At first glance, CS50 seems entirely antithetical to the Yale computer science department’s goals. Our department is decidedly theoretical — a sharp contrast to the push for practicality over in Silicon Valley. CS50 is certainly not a pure computer science course; it’s a programming class — more or less a hodgepodge of topics from Yale’s Intro Programming and Data Structures courses. But it’s exactly what we need if we want the Yale CS department to be capable of teaching the massive influx of students flocking to computer science.

Yale’s CS department is notoriously understaffed and overworked. With more and more students flooding the introductory CS courses each year, it’s a given that upper division classes are going to suffer if we don’t change something. Of course, the best solution would simply be to hire more professors, but that’s clearly not happening any time soon. CS50 offers us the next best option: outsourcing.

A Massive Open Online Course with in-person sections should satisfy a great deal of Yalies’ hunger for technical classes. Few deny that CS50 is a pretty engaging class to boot. It also frees up a lot of resources. Though we’ll still offer CPSC 112, the class will inevitably be smaller if CS50 gains the same popularity here as it has at Harvard. This means students in 112 will be able to receive more individual instruction. Professors can spend less time creating work and exams for intro classes, and more time teaching upper division classes. Moreover, integrating CS50 will likely force Yale to hire more teaching fellows — something the whole department will benefit from.

As for the students in CS50 itself, there really isn’t an appreciable difference between sitting in a large lecture hall and streaming a video online. Either way, there likely isn’t much of an opportunity for a student to ask questions, which is the big draw for taking classes in person to begin with. A good number of my friends in Cambridge agree; most of them who are enrolled in CS50 stream the lectures anyway.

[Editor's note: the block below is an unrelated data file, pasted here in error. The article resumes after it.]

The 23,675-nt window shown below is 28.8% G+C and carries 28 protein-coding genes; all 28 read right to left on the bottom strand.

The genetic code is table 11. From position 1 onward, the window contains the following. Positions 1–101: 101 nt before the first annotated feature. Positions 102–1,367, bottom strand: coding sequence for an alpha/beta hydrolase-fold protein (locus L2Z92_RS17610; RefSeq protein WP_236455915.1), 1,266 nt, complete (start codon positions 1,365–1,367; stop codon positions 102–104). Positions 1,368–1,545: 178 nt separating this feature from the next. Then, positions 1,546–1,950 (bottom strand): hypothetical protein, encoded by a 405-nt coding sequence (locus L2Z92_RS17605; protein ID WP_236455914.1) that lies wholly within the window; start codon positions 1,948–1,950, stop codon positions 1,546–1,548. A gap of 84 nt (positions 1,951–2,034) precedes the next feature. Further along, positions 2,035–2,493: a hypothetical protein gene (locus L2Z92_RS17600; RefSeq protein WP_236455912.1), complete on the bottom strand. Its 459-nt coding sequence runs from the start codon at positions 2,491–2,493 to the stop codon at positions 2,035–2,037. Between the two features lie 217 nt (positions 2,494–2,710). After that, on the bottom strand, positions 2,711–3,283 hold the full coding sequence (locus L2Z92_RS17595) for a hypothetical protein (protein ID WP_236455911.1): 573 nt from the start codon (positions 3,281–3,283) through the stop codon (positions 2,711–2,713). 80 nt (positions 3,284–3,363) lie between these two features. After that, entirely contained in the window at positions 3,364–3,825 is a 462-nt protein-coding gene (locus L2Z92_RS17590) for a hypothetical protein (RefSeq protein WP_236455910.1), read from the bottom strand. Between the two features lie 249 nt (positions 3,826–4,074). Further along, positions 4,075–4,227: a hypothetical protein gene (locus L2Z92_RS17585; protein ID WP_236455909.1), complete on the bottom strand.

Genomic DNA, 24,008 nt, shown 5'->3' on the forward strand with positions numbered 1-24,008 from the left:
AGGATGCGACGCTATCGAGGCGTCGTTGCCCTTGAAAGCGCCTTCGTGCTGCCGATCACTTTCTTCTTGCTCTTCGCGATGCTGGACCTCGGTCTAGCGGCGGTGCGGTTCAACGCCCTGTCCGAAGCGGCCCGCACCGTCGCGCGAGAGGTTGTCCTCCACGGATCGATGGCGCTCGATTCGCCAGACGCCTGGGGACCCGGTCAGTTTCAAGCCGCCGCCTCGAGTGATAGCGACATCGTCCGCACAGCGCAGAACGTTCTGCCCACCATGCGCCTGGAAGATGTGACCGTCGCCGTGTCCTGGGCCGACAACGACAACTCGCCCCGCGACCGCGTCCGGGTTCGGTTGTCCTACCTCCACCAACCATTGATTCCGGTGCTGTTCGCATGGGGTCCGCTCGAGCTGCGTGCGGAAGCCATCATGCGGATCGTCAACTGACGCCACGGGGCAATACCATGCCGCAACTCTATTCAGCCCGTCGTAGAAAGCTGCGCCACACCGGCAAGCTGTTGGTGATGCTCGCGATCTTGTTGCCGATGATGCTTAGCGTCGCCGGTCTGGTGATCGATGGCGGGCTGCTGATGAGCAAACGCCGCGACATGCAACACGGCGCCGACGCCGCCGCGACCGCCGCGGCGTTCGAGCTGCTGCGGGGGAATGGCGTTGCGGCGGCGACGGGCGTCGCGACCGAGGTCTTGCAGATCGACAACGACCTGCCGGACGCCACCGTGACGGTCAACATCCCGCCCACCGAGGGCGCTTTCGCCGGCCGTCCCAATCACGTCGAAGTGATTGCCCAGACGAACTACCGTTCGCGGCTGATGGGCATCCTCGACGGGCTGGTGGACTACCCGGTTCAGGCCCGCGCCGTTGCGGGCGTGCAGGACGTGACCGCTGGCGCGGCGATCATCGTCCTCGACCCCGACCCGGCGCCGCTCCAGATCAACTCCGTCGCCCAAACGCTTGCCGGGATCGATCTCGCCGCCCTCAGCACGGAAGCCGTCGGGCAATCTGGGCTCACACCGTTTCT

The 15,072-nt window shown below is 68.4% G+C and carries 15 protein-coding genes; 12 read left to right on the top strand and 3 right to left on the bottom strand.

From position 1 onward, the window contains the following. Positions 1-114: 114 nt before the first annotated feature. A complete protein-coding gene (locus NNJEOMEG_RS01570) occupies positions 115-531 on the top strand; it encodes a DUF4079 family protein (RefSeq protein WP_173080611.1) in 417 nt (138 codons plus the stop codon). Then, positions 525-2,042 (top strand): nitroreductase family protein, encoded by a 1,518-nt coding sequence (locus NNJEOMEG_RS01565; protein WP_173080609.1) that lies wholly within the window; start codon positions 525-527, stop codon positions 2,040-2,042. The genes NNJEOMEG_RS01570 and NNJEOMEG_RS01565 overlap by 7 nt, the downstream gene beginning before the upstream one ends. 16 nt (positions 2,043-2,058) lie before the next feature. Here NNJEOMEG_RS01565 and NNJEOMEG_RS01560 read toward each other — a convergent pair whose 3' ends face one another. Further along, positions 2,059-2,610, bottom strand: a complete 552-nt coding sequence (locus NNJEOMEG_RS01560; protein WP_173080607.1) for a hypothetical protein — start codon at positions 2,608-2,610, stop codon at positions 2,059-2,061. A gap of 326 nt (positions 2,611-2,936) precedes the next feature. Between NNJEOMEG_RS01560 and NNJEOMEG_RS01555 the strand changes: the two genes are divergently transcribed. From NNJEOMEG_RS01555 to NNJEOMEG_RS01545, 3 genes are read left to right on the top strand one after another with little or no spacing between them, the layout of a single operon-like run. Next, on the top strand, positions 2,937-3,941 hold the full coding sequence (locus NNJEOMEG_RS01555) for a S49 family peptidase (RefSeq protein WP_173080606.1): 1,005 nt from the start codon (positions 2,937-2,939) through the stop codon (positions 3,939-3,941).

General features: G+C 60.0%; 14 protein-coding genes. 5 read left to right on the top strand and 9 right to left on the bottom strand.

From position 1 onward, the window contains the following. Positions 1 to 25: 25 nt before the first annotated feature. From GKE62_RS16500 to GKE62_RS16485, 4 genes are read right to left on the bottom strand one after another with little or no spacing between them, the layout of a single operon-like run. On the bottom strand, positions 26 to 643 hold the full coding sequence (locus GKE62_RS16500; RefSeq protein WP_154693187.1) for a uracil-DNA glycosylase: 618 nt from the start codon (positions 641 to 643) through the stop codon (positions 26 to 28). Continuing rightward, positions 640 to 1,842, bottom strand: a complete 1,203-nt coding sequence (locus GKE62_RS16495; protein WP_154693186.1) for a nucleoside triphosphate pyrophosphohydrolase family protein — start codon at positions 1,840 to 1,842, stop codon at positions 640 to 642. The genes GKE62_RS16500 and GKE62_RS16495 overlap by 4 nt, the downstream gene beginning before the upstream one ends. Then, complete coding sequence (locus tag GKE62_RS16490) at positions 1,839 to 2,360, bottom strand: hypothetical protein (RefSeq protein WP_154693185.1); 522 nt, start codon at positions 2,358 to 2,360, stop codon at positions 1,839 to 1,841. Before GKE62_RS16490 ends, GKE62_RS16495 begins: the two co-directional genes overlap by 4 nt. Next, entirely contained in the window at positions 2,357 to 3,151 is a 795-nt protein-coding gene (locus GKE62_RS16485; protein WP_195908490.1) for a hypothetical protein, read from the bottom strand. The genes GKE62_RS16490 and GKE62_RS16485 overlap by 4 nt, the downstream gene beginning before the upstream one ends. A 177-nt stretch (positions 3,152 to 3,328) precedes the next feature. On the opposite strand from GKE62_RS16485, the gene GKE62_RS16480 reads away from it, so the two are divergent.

For Yalies who choose to major in computer science, taking CS50 will prove useful as they progress through upper division courses. The class is taught in C — a language necessary for both CPSC 223 (Data Structures) and the notorious CPSC 323 (Systems Programming). Neither CPSC 201 nor CPSC 112, Yale’s two introductory courses, even touch C, meaning students are effectively thrown right into the somewhat tricky language in the upper division classes. At the very least, CS50 will give prospective majors a bit of experience with C before they’re forced to use C to learn advanced topics in computer science.

It’s true that we have organizations like HackYale to teach programming skills, but without a commitment device of some sort — the promise of a grade or class credit — a lot of people never end up following through on learning how to program. I think we’ve all told ourselves at some point or another that we’d learn something outside of class and then never followed up on doing so. CS50 forces us to learn.

It’s also true that programming isn’t the same as computer science, but that shouldn’t preclude us from offering the course at all. We need not make CS50 a requirement for the computer science major, but we should absolutely import the class.

I love Yale; I’ve had a wonderful time here so far, and I’ve enjoyed my experience with the computer science department thus far. That said, the department needs help. CS50 is a huge brand in and of itself. If importing the course brings more attention to CS at Yale — if it brings in valuable funds that we can use to hire professors and recruit graduate students — then it’s certainly a course worth having.

Shreyas Tirumala is a freshman in Trumbull College. Contact him at shreyas.tirumala@yale.edu.